Thursday, June 21, 2012

Then Like A Tree

A On a warm, breezy sunny day,  I watched out the window at our then 10 year-old daughter and her friend play out in the back yard under the huge maple tree. I could hear their laughs and squeals as they played with there dolls, on the cool flagstone, surrounded by soft green grass and a trickling waterfall into a pond nearby, pretending to be in an enchanted forest when our daughter's friend made the comment about our yard. "Your backyard is so beautiful and peaceful, I wish that our yard looked like this." she said happily. They continued their playing but I was taken back to my own experience under our huge mulberry tree in our backyard some 40 years earlier.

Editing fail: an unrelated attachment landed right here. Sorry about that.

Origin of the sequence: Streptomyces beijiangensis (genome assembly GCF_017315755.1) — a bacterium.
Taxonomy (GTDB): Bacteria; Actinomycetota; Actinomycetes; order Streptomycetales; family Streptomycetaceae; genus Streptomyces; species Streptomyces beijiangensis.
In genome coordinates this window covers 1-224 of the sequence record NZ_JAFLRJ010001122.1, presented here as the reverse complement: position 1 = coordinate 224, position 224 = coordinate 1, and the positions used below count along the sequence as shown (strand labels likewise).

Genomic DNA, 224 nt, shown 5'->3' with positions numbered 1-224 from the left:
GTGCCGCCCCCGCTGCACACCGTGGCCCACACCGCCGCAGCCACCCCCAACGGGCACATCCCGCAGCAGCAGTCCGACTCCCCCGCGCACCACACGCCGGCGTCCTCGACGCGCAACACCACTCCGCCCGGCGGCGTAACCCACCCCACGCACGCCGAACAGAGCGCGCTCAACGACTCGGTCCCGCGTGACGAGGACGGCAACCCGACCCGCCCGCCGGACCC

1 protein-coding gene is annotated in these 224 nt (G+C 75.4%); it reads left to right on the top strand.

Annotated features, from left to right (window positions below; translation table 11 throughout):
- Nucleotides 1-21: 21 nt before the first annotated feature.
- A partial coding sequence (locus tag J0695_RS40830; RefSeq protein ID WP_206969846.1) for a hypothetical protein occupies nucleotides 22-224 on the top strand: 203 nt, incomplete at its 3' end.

I grew up in southern California where trees were abundant in our neighborhood and there were a variety of orchards that surrounded our city. A small town with agriculture as its prime income there were acres and acres of farms with lots of fruit and nut trees. In my parent's backyard they had their own fruit trees and two large shade trees that my siblings and I used as forts in our many adventures. My mom was the main gardener of the household and I'm sure that's where I inherited my love for gardening, and my two green thumbs. I was fascinated by the huge trees in our yard with their long expansive limbs just waiting to be explored. I was the only girl in the family for a long time with two older brothers and one younger brother, that I would follow around to try and be a part of their adventures, in which I turned into competitions. They would often tell me to go play with my dolls or that "girls weren't allowed, but I didn't let that stop me from climbing up into the large mulberry tree. My mother would come outside to water her garden and see me high up in the large mulberry tree, sometimes higher up than my brothers and yell at me to get down. She too grew up in the woods and played like a boy, but she also knew how bad a little girl could get hurt climbing up some 20 feet in the air. When she was about seven she had climbed a tall tree in their woods back in Louisiana just to answer a dare from the neighborhood kids. The wind began to blow and make the tree sway back and forth scratching her up pretty badly. She was so afraid that the wind would knock her out of the tree that she screamed until her angry father had to come get her down which followed by a switch taken from that same tree to her hind end. She never climbed another tree and didn't think that I should then either. I would climb down in fear of a good spanking and sit below as my brothers continued laughing and making fun of me for being grounded.  I would find ways to climb those trees when my mom was too busy to catch me, but when I wasn't allowed to climb up in our trees I was scurrying up our ladder to the roof of our house just to take in the view of her beautiful garden. My dad always left the ladder up against the roof for whatever reason, so I took full advantage of it being there. A good year or two passed by before my mom figured out what I was doing when I had mentioned that I saw the neighbors mowing their lawn from the roof. Grounded again!